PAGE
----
Otherwise, I'll be spending the rest of the day knitting, and possibly, at long last, finishing some stuff that's been laying around here WAY TOO LONG. Photos will be posted if events shake out as expected.


Amy Lane said...

Good ideas for the Goob's school. My kids aren't gifted (okay, Ladybug might be) but we have literally moved hell and high water to manipulate the school system and our finances to get them a better education. I'm bitterly disappointed that Mate dropped the ball for the Cave Troll's school enrollment--but we'll fix that next year. Good for you for thinking about homeschooling. I couldn't do it. Part of that was that Big T had some special needs that I really couldn't cope with and part of that was that Chicken and I fought like cats in a sack--I came to realize why you can put a grade school teacher, a high school teacher and a special ed teacher all in the same room and we could all look at each other and say "I could never do what you do."

But good luck with the Goob--I was much like you and your husband. When we moved to a school district without a GATE program, I was just the weird kid who liked to read,

Anonymous said... is a good place to do some "research"

too bad "no child left behind" doesn't spend the time and effort on g/t kids that it devotes to pushing algebra for kids w/50 iqs.

i once heard a prof whose specialty was gifted ed say that in japan, teachers teach to the top 25% and let the rest cope as best they can, but in the u.s., they teach to the bottom 25%. and that was BEFORE nclb.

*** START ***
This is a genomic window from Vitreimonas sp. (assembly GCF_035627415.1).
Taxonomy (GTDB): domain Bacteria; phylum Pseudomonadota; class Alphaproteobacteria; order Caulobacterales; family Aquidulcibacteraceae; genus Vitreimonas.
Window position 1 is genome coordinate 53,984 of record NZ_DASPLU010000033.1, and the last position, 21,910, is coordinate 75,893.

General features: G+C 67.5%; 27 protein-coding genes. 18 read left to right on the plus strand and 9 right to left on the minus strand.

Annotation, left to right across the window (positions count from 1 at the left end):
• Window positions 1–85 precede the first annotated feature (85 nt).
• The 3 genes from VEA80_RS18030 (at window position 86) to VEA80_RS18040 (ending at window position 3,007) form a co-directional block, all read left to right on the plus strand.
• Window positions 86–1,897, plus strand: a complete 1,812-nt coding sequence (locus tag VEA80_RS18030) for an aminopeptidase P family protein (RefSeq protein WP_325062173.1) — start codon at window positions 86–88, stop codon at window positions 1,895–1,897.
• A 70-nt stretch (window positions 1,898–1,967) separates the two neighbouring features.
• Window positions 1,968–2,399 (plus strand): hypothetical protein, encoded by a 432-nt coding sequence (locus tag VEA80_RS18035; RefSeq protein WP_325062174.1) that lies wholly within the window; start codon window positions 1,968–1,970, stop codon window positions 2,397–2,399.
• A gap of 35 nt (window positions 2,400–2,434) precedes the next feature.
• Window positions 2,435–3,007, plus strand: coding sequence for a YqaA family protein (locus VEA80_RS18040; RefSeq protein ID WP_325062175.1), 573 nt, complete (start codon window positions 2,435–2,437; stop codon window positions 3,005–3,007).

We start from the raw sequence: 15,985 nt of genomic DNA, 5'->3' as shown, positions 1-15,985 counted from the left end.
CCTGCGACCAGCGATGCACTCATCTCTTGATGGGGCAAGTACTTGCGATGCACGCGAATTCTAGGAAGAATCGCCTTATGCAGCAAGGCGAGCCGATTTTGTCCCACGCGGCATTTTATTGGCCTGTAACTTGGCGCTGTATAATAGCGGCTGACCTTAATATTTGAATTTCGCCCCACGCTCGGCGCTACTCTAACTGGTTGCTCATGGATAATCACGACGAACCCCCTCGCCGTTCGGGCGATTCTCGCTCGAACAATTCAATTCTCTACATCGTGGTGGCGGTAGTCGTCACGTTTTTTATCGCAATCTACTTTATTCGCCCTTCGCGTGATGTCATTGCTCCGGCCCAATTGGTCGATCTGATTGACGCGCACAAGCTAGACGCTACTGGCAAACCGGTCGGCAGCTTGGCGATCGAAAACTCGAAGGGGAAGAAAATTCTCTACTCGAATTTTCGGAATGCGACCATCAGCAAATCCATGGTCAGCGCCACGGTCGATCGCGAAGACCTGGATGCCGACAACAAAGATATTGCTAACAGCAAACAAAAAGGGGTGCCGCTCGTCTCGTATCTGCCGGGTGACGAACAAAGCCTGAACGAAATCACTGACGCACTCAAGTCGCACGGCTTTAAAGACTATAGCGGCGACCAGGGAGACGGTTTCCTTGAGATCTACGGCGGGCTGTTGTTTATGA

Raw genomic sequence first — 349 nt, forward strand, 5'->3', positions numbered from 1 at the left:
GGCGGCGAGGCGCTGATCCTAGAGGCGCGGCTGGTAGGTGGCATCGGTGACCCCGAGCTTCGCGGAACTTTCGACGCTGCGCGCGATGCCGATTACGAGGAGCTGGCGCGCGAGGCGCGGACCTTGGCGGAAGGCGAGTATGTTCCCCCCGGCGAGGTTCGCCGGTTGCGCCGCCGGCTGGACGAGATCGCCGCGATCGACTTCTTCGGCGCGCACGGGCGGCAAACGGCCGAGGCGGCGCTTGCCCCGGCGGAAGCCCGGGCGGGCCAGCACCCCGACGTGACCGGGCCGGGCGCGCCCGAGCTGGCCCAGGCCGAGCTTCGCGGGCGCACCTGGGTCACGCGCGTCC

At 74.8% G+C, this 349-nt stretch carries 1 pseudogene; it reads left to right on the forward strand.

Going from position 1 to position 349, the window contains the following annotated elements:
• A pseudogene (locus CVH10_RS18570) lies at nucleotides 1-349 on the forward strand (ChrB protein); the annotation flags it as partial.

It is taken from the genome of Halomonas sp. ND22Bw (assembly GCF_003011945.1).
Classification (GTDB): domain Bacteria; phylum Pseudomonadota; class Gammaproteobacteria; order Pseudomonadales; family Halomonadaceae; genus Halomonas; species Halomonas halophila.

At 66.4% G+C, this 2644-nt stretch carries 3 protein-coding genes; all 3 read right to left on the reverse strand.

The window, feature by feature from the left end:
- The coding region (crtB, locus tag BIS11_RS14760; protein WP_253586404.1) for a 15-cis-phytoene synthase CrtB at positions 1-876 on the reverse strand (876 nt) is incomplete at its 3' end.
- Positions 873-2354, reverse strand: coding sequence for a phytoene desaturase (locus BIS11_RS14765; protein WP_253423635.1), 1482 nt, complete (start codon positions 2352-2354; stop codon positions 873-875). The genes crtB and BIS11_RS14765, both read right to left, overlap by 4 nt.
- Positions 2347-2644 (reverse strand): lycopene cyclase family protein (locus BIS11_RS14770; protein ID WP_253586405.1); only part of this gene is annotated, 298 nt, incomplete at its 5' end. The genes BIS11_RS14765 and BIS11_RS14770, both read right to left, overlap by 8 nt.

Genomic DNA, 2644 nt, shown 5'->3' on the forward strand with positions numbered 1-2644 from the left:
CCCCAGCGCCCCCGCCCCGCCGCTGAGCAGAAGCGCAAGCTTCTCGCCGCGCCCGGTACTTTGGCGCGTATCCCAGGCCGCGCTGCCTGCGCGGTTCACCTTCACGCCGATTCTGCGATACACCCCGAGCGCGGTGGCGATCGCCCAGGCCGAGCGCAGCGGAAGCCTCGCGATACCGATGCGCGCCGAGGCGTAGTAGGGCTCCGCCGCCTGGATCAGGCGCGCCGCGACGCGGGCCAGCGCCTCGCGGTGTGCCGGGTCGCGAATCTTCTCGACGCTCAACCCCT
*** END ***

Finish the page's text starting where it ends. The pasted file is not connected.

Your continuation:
Terby said...

So far, I have to admit that the public school isn't too bad - we do a lot of extra stuff on our own right now, but I think I'd be doing that anyhow. My kid is the weird one who thinks doing workbooks is a super fun way to spend the day. It certainly beat the private school we paid serious bucks for last year. I hope to not be here too long though... Then again, that's totally dependent on the economy.

Bells said...

It sounds like you've got some good options for her. I'm sure having been through it, you can both sort out something that suits the Goob.

April said...

My son is pretty bright (in K and reading well and adding, subtracting, and some easy multiplication and division). He also tends to cause trouble when bored. We found a language immersion charter school that seems to fit him very well, is much smaller than our area public schools, and doesn't charge tuition. I don't know if a charter school is an option for you, but it might be something to look into.

kitmf said...

I second the web site. I can also offer an email support community when you want it. I do tagfam. Just contact me.

Alwen said...

When my kid is having problems in school, I often think of homeschooling, but I can be so disorganized, I worry he'd be left at 4th grade level.

Okay, so he reads over 12th grade level - he'd learn something. But would it be 500 levels of World of Warcraft?

(I'm just suffering the aftereffects of the gloomy teaching assistant. Who I'd like to dynamite.) ahem.

Donna Lee said...

I went the public school route because our other options around here were the catholic schools and no way was I sending my kids there. What I ended up doing was supplementing and spending a lot of time talking and giving them challenges and problems to solve. They are great problems solvers and good critical thinkers and that's about the best I could ask for.